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January 30, 2009

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Council in dock over cable shock

A London council has told a court that the risk of hitting buried cables during street works was not foreseeable, in a case brought after a man received a severe electric shock while drilling.

The London Borough of Tower Hamlets had appointed T Cartledge Ltd as contractors to replace lamp-posts on the Old Bethnal Green Road. Tower Hamlets had decided that the existing lamp-posts should remain in place until the new lights were installed, so that the electricity supplier could connect the new lights and cut power to the old ones at the same time.

On 3 October 2005, Martin Rose, a T Cartledge employee, was installing the posts when he noticed that the location marked by the Council for one of them was unsuitable because the power cables were surrounded by concrete. While he was excavating the ground he found a layer of concrete approximately 500mm below the surface and used a mechanical breaker to crack it. In doing so, he hit a live 132kV cable underneath the concrete, and he received a shock that left him with 20-per-cent burns to his body.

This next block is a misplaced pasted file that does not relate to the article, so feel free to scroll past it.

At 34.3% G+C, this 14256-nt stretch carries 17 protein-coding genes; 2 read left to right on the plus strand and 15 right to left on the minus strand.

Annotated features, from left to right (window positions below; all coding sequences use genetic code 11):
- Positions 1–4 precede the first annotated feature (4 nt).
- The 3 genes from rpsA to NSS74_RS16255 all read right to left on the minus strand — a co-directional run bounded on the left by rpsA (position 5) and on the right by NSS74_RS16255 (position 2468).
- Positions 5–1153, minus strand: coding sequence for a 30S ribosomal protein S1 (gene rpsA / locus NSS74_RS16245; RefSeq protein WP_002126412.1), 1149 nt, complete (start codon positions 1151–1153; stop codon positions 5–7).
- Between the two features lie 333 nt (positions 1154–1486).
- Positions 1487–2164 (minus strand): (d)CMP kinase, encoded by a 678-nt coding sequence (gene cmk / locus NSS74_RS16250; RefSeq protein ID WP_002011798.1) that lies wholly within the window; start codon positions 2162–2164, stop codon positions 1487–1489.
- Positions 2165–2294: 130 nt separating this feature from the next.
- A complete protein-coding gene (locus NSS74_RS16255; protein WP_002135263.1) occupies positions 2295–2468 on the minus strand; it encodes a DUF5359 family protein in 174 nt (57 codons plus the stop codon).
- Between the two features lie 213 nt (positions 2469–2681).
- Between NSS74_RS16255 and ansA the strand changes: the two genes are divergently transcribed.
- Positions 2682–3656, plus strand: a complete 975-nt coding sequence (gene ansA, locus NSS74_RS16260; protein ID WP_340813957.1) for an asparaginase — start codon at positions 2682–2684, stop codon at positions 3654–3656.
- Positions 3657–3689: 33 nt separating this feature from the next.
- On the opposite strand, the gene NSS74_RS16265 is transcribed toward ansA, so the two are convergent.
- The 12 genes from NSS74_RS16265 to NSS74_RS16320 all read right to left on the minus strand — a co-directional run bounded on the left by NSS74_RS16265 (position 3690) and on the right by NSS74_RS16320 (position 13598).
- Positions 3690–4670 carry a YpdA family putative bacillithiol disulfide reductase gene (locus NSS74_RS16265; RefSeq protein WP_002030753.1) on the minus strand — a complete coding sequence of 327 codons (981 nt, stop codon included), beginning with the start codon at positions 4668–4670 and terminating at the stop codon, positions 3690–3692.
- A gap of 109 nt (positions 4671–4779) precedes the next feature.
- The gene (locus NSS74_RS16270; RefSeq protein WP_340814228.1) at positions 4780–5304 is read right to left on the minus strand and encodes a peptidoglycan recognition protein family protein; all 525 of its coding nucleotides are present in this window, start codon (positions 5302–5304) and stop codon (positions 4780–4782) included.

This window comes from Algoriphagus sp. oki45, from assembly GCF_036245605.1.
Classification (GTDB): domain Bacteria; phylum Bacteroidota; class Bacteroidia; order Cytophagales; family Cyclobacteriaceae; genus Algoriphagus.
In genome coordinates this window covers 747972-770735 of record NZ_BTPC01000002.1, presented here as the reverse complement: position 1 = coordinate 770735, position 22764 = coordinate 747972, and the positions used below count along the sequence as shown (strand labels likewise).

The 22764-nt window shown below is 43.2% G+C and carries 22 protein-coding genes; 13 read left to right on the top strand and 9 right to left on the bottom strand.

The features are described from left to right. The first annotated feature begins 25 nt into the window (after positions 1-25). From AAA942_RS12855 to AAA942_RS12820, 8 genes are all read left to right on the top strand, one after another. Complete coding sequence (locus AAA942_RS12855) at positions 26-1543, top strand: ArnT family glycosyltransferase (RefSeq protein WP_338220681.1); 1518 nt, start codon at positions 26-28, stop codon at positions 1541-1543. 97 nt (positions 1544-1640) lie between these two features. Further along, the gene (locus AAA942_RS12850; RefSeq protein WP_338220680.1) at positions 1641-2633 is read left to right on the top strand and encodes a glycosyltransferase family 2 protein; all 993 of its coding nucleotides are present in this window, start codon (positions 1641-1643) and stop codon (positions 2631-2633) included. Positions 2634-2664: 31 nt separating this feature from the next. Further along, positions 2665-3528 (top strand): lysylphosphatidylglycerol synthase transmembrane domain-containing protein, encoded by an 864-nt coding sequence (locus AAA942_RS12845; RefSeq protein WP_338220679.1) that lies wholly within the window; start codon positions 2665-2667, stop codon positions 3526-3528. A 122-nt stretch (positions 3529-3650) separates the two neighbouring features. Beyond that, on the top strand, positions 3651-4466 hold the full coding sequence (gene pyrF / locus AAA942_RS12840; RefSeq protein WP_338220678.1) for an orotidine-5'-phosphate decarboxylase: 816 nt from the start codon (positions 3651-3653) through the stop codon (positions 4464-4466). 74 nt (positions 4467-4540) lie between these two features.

T Cartledge appeared in court on 27 October, and pleaded guilty to breaching s2(1) of the HSWA 1974, for failing to ensure the safety and welfare of an employee. It was fined £18,000 and ordered to pay costs of £14,555. Concluding a five-day trial on 8 January, City of London magistrates found Tower Hamlets Council guilty of breaching s3(1) of the same Act. The council was fined £15,000 plus costs of £39,089.

In mitigation, T Cartledge admitted it should have requested plans that highlighted where the power cables were located. It has now invested in a computer system that provides access to cable plans.

Tower Hamlets Council blamed Mr Rose for not using a cable-detecting device before using the mechanical breaker. It also said the accident was not foreseeable and it could not have done anything further to prevent it. It has now created a database with information on all the Borough’s cable plans, which is accessible by contractors.

HSE inspector, Janet Seggery, said: “If the employer had simply provided the plans and had supervised the work, then this incident would never have occurred.”

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